Display Settings:


Send to:

Choose Destination
See comment in PubMed Commons below
AIDS Res Ther. 2006 Mar 31;3:8.

LMP-420, a small-molecule inhibitor of TNF-alpha, reduces replication of HIV-1 and Mycobacterium tuberculosis in human cells.

Author information

  • 1Department of Pediatrics, University of South Florida, 801 Sixth Street South, St, Petersburg, FL 33701, USA. sharaguc@hsc.usf.edu



Co-infections of human immunodeficiency virus (HIV) and Mycobacterium tuberculosis (M. Tb) are steadily increasing and represent a major health crisis in many developing countries. Both pathogens individually stimulate tumor necrosis factor-alpha (TNF) release from infected cells and TNF, in turn, enhances the replication of each. A recent report on a Phase I clinical trial suggested that etanercept (soluble TNF receptor) might be beneficial in treating HIV/M. Tb co-infected patients. We sought to determine if a small molecule inhibitor of TNF synthesis and activity could block replication of either organism and thus be a potential adjunct to existing drugs targeting these agents.


LMP-420, a novel anti-inflammatory agent that inhibits TNF, was tested for HIV-1 inhibition both alone and in combination with AZT (3' -azido-3-deoxythymidine). LMP-420 alone was tested against M. Tb. HIV-1 infected human peripheral blood mononuclear cells (PBMC) or M. Tb-infected human alveolar macrophages (AM) were treated with a single dose of LMP-420 and viral or bacterial replication determined after 7 or 5 days respectively. Viral replication was determined from supernatant p24 levels measured by ELISA. M. Tb replication was determined by bacterial culture of macrophage lysates. LMP-420 alone inhibited HIV replication over 7 days with an IC50 of approximately 300 nM. Combination of LMP-420 with AZT doubled the level of HIV inhibition observed with AZT alone. LMP-420 alone inhibited the replication of virulent M. Tb by >80%, more than that observed with anti-TNF antibody alone.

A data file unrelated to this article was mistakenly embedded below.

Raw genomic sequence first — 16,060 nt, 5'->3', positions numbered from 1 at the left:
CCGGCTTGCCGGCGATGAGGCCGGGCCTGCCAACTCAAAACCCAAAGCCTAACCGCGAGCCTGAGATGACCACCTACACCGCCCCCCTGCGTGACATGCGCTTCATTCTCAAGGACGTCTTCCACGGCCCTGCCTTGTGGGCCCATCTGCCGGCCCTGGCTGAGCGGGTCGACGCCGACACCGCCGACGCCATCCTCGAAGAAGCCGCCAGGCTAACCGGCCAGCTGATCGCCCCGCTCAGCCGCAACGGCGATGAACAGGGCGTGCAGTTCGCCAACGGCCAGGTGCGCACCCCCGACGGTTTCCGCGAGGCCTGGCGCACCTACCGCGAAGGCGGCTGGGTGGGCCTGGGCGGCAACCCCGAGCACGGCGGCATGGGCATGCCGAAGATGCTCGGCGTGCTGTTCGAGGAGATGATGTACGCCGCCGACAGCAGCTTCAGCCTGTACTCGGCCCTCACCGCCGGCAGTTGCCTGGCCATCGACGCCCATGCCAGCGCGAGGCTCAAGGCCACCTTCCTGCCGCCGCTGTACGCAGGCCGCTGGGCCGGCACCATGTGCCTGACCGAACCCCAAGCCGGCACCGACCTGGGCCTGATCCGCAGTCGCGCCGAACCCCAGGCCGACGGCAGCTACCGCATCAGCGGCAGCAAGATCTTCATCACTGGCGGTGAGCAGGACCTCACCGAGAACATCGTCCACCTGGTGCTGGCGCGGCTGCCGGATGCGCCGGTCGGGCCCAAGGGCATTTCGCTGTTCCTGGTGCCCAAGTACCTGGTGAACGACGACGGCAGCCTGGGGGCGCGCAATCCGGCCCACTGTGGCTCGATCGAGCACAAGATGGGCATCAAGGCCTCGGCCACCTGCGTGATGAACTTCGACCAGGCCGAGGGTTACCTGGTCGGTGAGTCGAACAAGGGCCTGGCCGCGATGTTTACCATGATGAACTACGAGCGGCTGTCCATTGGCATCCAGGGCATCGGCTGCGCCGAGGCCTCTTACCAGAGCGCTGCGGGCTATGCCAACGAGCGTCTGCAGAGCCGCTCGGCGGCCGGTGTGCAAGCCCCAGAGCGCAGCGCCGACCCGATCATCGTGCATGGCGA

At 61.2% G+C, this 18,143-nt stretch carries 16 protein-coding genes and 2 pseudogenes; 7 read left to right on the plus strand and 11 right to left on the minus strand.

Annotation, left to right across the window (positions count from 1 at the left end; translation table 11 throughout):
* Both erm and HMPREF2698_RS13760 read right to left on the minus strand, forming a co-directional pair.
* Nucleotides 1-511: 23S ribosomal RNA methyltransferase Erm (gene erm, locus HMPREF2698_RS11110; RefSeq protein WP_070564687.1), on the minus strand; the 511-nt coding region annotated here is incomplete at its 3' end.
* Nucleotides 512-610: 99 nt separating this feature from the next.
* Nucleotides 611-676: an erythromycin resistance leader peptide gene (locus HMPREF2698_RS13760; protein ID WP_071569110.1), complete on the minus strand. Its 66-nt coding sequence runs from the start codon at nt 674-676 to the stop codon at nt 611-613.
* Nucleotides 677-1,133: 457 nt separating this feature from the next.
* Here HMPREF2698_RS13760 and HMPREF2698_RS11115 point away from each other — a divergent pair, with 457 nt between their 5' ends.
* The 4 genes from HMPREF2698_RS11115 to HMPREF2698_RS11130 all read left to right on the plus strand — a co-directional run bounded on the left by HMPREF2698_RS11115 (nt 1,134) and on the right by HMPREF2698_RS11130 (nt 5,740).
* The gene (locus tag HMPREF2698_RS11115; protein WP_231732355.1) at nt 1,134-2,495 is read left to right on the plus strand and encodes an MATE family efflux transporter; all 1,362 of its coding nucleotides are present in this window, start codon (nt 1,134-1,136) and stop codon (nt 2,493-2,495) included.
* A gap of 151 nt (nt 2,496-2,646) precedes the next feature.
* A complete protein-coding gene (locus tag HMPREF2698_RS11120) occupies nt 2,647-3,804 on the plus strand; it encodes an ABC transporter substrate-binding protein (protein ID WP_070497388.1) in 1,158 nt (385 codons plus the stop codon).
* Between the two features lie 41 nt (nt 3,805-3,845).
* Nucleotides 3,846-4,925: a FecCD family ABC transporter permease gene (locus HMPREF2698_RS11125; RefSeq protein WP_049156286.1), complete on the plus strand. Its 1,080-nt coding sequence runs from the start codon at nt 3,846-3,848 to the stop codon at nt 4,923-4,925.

Inhibition of TNF with inexpensive, small-molecule, orally-active drugs may represent a useful strategy for enhancing the activity of currently-available antiviral and anti-M. Tb agents, particularly in those areas where co-infections with these pathogens act to synergistically enhance each other.

Free PMC Article

Images from this publication.See all images (4)Free text

Figure 1
Figure 2
Figure 3
Figure 4
PubMed Commons home

PubMed Commons

How to join PubMed Commons

    Supplemental Content

    Full text links

    Icon for BioMed Central Icon for PubMed Central
    Loading ...
    Write to the Help Desk